Provincial Letter: August 27th, 2019

Dear Salesian Sisters and Brothers,

Yesterday, the Directors, Pastors and Delegates of the different province departments met for our biannual meeting.    Usually, we meet at the beginning of the scholastic/pastoral year and again in the Spring.   We meet to plan, nourish our spirits, and reconnect as province leadership.   I wish to thank all those who were able to make it.   I realize that this is a busy time for everyone as schools begin their programs and transfers and changes are still being either finalized or in the process of completion.

The gathering of Directors/Pastors and delegates took place at St. Joseph Retreat Center in Rosemead.   We are extremely grateful for the hospitality and wonderful welcome we received from Fr. Paul Chuong and his team.   Several Salesian Cooperators prepared lunch and dinner at the residence.   It was all very well-orchestrated and those of us who were able to stay until dinner enjoyed a wonderful meal along with their famous “Kahlua and ice-cream.”   Thank you to the staff of St. Joe’s, for their hospitality and for creating a wonderful Salesian environment in which to work.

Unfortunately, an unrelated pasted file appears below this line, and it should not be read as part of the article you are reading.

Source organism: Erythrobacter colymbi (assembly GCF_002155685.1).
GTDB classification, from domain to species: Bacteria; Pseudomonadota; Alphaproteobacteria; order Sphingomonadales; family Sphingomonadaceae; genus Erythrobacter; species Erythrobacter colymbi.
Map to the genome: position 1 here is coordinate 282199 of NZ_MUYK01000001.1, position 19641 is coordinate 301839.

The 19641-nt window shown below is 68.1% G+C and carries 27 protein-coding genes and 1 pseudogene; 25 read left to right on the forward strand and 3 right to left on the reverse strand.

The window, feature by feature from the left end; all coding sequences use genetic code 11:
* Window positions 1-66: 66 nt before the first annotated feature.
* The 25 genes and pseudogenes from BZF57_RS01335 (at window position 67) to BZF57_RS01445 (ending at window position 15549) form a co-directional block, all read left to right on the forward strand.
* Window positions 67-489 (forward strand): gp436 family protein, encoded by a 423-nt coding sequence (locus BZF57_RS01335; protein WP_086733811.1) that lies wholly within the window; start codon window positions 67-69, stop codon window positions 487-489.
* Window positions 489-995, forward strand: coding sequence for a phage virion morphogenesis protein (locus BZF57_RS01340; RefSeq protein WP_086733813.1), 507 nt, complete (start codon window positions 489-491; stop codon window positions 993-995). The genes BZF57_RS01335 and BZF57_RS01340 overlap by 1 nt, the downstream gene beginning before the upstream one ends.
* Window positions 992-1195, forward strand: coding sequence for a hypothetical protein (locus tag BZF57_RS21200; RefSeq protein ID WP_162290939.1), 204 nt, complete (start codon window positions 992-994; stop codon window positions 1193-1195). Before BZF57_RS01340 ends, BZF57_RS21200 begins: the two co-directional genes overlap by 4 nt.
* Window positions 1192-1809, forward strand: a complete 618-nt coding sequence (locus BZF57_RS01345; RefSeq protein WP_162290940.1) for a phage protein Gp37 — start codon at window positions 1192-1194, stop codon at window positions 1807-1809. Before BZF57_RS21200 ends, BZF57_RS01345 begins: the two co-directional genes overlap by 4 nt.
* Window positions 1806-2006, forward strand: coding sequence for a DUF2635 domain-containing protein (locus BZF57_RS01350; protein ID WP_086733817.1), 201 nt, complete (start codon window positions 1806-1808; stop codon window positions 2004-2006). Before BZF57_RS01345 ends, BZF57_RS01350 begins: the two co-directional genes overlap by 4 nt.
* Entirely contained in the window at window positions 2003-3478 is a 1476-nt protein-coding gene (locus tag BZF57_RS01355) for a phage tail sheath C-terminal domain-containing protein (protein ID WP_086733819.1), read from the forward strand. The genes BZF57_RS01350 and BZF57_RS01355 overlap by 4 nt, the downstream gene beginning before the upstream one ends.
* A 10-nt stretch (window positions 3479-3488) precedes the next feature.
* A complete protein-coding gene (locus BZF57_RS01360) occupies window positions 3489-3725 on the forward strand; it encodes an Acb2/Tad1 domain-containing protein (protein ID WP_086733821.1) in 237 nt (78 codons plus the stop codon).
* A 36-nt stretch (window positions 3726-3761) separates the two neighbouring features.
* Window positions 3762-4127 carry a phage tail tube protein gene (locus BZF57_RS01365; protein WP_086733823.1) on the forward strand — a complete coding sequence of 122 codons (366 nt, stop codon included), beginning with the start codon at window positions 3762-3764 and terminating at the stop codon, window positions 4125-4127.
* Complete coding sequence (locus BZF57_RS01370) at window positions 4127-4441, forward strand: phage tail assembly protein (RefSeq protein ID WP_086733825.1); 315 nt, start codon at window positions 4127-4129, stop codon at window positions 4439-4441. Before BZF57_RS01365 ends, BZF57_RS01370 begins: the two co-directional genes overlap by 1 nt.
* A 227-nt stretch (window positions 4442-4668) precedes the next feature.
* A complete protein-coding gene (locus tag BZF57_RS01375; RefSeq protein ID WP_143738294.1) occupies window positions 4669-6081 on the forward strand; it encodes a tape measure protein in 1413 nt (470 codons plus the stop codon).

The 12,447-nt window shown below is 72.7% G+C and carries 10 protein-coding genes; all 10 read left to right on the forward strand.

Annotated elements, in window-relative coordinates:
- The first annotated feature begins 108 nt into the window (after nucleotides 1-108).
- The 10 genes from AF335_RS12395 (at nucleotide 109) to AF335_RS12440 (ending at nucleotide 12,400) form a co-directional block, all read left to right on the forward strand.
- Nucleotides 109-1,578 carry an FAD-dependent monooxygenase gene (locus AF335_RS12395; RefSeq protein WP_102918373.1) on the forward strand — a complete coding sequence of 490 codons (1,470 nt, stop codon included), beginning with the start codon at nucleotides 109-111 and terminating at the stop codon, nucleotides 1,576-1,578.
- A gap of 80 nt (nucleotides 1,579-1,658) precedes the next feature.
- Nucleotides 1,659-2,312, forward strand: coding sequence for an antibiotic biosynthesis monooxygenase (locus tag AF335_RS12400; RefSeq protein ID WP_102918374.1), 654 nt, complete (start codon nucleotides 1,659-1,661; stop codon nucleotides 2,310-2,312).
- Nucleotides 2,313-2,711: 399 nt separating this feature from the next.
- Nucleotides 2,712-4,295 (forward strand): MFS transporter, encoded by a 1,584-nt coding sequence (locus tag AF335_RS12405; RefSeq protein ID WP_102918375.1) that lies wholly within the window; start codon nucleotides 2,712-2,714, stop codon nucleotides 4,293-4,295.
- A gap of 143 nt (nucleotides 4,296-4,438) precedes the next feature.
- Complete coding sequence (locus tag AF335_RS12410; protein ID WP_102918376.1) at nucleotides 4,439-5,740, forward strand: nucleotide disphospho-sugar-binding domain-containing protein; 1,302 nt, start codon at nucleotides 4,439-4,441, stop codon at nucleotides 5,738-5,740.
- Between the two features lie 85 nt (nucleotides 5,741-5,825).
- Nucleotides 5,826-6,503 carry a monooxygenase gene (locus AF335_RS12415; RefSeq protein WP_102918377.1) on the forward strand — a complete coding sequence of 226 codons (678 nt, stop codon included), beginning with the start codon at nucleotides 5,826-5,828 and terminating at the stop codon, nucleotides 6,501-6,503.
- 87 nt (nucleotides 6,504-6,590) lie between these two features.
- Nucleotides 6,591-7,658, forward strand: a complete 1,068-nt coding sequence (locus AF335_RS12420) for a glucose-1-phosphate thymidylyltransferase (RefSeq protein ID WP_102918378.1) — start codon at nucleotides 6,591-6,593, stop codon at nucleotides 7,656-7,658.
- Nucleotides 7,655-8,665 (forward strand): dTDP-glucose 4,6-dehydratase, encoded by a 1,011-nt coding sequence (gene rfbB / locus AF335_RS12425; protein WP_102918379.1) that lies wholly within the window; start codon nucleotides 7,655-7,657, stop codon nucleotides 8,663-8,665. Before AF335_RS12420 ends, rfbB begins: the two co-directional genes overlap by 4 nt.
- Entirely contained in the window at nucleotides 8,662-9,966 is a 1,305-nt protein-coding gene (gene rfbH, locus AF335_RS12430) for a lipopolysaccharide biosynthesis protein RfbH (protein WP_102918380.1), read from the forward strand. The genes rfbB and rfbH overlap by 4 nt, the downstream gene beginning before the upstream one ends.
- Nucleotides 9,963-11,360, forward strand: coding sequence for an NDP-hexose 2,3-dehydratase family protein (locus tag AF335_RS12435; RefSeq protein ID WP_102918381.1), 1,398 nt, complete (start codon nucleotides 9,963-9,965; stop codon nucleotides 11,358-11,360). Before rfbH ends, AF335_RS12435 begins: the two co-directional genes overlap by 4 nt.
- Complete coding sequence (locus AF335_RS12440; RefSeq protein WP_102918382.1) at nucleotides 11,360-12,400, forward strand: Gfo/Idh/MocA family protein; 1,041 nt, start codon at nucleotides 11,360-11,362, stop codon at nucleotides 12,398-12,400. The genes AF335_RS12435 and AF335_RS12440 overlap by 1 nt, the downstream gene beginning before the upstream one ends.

IMG_9676
The southern communities working collaboratively on community events such as who is hosting Thanksgiving and Days of Recollection

The Director/Pastors meeting had three components to it.   After a prayer service prepared by Br. Damien Ho, the Directors and Pastors reflected on Fr. Angel Fernandez A.’s letter at the conclusion of the Extraordinary canonical Visitation of March-May 2019.   We reflected on 11 positive points made by the Rector Major regarding our province;  5 challenges we face as a province;  and, 7 Recommendations given to the province.   We had heard many of the points before but put forth in a different context.

The Rector Major praised the province for its fidelity to Don Bosco’s spirit, his charism and to his system of spirituality and education which he left to us as his legacy.  The Rector Major commended us on the efforts to help poorer students enter our schools by the large amount of tuition assistance we give and the efforts to raise funds for this purpose;  for the well-run institutions and communities;  the collaboration with the laity and the general animation and governance of the province leadership.